1. The patient describes her pain as a “10” on a scale of 0 to 10, deep, occasionally cramping, and sharp or stabbing. She waves her hand over her chest and abdomen when asked topinpoint the location of the pain. How should the nurse document this assessment ofpain?
2. Discuss the impact of unrelieved pain on this patient and herfamily.
3. During a discussion with the pain resource nurse, it is suggested that the patient be given a Duragesic transdermal patch for pain management. She comments, “Oh, good! I know that will help make mypain go away quickly.” What is the best response to the patient’scomment?
4. After consideration of her history and her pain, the pain management specialist recommends patient-controlled analgesia (PCA); the PCA therapy is explained and an infusion is started with morphine as a basal infusion as well as interval self-dosing. What health teaching can you give to this patient?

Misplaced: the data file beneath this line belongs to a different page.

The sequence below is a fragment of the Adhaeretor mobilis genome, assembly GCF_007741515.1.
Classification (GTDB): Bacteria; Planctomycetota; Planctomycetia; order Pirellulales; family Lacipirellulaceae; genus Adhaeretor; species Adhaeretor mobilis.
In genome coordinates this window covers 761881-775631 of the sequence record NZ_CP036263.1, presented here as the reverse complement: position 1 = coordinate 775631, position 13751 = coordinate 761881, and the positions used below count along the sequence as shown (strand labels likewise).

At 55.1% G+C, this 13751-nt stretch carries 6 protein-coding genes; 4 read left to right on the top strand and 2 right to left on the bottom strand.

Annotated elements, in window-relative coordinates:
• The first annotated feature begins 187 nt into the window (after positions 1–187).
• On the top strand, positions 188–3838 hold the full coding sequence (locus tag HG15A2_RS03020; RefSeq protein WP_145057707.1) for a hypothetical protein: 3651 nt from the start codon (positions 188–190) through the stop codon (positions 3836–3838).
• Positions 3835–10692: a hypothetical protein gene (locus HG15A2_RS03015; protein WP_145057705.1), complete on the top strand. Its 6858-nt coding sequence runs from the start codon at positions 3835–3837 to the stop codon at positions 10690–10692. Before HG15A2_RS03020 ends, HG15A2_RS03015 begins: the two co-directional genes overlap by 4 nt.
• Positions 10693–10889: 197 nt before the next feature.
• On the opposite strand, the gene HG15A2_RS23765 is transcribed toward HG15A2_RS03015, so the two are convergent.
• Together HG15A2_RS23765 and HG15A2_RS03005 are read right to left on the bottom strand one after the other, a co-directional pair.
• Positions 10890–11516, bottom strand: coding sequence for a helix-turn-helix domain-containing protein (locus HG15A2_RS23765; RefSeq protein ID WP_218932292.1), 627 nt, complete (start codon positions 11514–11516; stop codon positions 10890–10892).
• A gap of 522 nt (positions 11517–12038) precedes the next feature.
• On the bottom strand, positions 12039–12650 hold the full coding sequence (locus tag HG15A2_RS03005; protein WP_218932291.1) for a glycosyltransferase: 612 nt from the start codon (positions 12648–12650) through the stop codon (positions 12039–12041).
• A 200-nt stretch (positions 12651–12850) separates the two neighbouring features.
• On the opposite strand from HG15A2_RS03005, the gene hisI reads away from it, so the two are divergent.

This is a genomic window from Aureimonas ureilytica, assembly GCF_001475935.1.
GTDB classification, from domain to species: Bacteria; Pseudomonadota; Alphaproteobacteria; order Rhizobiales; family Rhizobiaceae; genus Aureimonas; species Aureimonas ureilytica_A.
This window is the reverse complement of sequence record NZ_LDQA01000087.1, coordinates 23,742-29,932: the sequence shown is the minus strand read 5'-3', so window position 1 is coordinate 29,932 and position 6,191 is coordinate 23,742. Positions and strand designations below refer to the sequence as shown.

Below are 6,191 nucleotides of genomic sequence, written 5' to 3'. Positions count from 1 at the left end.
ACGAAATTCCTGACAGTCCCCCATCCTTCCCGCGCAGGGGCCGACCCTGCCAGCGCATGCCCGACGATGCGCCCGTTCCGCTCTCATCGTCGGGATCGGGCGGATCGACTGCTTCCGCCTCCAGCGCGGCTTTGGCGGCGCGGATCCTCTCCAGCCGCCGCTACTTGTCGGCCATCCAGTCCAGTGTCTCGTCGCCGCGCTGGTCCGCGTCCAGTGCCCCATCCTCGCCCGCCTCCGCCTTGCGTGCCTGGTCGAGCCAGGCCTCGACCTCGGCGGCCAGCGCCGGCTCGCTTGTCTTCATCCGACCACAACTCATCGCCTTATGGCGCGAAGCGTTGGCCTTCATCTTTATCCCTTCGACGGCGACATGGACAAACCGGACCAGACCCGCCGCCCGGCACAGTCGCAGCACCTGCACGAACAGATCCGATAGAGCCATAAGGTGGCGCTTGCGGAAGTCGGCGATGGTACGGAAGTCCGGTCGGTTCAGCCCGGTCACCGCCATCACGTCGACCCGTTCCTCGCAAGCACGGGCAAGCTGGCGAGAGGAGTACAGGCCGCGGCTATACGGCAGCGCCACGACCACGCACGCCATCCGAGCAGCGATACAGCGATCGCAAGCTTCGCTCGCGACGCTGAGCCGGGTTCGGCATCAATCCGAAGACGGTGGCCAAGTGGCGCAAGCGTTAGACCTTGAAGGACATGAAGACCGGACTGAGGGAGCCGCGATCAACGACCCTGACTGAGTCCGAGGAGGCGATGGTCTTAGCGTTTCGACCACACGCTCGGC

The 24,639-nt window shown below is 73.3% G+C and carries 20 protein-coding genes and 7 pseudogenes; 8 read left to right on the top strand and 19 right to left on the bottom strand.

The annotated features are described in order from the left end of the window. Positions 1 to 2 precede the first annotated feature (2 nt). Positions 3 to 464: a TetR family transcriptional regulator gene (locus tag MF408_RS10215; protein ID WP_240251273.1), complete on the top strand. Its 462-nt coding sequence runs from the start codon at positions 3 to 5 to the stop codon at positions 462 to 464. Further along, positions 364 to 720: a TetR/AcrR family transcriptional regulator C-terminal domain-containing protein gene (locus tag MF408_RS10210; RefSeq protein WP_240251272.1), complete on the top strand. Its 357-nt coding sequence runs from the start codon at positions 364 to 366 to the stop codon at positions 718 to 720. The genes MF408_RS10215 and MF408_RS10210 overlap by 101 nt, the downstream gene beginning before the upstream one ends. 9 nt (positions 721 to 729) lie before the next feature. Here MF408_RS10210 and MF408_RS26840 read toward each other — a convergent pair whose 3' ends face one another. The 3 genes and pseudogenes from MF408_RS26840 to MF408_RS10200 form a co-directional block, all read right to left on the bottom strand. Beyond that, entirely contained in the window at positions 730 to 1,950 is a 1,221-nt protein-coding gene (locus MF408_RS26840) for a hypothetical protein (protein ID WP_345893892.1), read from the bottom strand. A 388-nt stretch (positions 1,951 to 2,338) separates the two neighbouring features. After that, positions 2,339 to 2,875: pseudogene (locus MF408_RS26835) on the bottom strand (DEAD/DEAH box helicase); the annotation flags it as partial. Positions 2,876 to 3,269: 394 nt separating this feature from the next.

5. Enlist any 2 nursing problems you identified in this patient?
6. The next morning while reviewing the infusion notes, the nurse sees that the patient dosed herself four times during the night. She is awake and states that her pain is now at a “5” and that she feels “a bit of relief now.” Later that afternoon during rounds after lunch, the nurse sees that she is asleep and has not touched her meal. Her respiratory rate is 12, but she does not answer immediately when the nurse calls her name. What is the priority nursing action? What additional actions should betaken?
7. During evening rounds, the patient is found to be unresponsive, with respiratory rate of 7 breaths/min. Her son, who was staying with her, said that he “pushed the button a fewtimes” while she was asleep because earlier “she said she was hurting but wouldn’t push it herself.” What would be the priority nursingactions?